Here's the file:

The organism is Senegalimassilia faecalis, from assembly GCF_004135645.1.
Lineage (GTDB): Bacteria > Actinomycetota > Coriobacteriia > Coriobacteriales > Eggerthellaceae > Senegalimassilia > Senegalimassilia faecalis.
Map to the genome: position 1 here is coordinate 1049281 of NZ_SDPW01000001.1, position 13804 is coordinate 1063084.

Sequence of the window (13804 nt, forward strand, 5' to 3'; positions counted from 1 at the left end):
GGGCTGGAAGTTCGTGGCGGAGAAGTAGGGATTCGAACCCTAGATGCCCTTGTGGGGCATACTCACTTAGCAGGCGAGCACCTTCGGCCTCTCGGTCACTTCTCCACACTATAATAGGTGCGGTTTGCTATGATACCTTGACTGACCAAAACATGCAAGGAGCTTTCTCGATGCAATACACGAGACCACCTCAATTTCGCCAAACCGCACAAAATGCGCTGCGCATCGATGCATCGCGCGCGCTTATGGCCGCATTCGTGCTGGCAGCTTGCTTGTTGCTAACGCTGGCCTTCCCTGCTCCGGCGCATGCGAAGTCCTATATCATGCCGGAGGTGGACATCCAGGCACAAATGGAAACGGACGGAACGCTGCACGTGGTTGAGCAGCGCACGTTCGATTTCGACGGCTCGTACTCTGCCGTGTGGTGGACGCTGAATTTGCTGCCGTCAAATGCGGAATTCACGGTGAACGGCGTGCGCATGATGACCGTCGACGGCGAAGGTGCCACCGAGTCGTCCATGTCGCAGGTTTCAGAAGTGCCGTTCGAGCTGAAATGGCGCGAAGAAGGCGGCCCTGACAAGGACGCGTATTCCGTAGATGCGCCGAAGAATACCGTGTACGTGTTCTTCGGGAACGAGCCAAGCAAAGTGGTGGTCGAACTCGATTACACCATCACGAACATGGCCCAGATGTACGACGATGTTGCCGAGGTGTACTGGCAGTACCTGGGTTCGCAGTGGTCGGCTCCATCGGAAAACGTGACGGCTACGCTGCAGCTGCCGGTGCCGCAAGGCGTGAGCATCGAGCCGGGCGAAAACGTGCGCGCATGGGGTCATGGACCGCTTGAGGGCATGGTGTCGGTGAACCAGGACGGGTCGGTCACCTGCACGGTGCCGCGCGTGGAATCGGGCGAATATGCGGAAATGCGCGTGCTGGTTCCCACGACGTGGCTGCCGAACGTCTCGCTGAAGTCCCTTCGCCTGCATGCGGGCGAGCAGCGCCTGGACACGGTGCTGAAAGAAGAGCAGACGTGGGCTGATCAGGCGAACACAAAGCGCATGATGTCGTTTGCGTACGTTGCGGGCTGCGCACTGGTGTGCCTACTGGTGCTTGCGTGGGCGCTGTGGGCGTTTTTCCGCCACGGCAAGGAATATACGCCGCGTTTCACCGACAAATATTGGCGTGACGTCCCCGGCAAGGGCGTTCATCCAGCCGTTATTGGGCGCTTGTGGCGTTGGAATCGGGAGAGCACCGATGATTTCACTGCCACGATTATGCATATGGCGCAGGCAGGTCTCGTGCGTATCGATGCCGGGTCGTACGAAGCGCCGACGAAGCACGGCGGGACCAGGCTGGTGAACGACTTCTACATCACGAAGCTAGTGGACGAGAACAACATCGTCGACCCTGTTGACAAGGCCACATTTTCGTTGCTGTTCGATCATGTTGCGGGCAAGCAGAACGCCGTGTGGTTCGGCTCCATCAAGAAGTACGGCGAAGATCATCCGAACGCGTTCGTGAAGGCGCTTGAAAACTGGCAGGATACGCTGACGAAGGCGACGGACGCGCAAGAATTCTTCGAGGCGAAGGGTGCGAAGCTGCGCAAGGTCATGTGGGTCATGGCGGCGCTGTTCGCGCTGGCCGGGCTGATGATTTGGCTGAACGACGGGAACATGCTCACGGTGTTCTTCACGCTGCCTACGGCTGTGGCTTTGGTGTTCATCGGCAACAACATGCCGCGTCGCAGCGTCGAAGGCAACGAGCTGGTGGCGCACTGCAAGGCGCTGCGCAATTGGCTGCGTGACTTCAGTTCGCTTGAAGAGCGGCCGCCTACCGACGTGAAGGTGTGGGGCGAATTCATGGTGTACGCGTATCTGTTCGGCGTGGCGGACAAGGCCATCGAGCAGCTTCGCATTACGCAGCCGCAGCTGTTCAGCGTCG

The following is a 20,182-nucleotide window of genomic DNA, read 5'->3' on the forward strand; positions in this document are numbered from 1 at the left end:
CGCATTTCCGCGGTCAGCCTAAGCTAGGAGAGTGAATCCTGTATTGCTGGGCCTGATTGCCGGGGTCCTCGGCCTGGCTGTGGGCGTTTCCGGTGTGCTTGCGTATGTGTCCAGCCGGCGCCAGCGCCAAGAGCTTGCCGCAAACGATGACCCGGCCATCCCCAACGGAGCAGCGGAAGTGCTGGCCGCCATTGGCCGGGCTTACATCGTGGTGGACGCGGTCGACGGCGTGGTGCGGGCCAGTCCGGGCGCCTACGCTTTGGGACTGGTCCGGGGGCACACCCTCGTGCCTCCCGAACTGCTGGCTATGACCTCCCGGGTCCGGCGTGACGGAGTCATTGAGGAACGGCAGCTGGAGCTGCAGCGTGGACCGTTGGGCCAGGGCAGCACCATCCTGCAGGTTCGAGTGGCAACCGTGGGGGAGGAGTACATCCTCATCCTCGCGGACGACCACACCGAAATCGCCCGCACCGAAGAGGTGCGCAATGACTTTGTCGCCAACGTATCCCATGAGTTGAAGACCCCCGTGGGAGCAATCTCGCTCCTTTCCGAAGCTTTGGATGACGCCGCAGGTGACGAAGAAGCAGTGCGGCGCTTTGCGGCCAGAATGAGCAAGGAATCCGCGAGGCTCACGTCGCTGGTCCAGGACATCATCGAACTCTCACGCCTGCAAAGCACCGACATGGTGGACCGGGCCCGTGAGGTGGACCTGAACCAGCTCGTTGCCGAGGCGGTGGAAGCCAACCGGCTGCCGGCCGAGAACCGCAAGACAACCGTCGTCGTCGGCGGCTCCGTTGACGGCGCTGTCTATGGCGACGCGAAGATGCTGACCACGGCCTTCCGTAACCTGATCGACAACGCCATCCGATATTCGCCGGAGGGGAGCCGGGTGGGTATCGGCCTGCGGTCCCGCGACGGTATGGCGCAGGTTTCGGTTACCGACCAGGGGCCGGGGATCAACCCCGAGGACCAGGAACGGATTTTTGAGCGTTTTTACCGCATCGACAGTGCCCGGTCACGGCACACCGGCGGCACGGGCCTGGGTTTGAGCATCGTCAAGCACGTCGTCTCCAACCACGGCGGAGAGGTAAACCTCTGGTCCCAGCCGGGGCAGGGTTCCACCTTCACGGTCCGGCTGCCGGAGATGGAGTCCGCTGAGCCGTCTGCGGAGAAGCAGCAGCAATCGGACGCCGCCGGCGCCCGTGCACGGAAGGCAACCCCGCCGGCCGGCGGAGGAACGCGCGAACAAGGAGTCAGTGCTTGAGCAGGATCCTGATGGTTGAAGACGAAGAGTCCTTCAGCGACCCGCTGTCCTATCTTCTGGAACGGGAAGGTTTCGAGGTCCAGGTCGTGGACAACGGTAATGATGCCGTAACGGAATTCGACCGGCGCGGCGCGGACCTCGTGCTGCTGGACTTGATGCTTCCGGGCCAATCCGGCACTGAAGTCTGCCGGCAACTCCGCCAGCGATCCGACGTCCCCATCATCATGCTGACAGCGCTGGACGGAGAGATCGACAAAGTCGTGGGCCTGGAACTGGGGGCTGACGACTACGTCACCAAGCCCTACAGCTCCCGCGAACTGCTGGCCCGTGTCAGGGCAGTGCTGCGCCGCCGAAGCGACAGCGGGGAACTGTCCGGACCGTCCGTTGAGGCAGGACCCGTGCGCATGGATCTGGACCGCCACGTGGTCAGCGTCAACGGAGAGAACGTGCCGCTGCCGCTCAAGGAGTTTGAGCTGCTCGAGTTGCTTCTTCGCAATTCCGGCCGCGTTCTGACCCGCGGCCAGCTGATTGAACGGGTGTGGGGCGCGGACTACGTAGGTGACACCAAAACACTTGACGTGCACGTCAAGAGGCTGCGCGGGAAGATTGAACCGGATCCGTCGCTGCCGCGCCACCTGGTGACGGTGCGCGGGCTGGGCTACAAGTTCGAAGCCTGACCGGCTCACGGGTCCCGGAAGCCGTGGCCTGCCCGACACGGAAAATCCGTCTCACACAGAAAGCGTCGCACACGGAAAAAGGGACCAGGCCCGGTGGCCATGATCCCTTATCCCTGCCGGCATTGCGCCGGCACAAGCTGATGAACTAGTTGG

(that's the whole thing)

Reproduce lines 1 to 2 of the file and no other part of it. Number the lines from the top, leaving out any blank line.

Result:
The organism is Senegalimassilia faecalis, from assembly GCF_004135645.1.
Lineage (GTDB): Bacteria > Actinomycetota > Coriobacteriia > Coriobacteriales > Eggerthellaceae > Senegalimassilia > Senegalimassilia faecalis.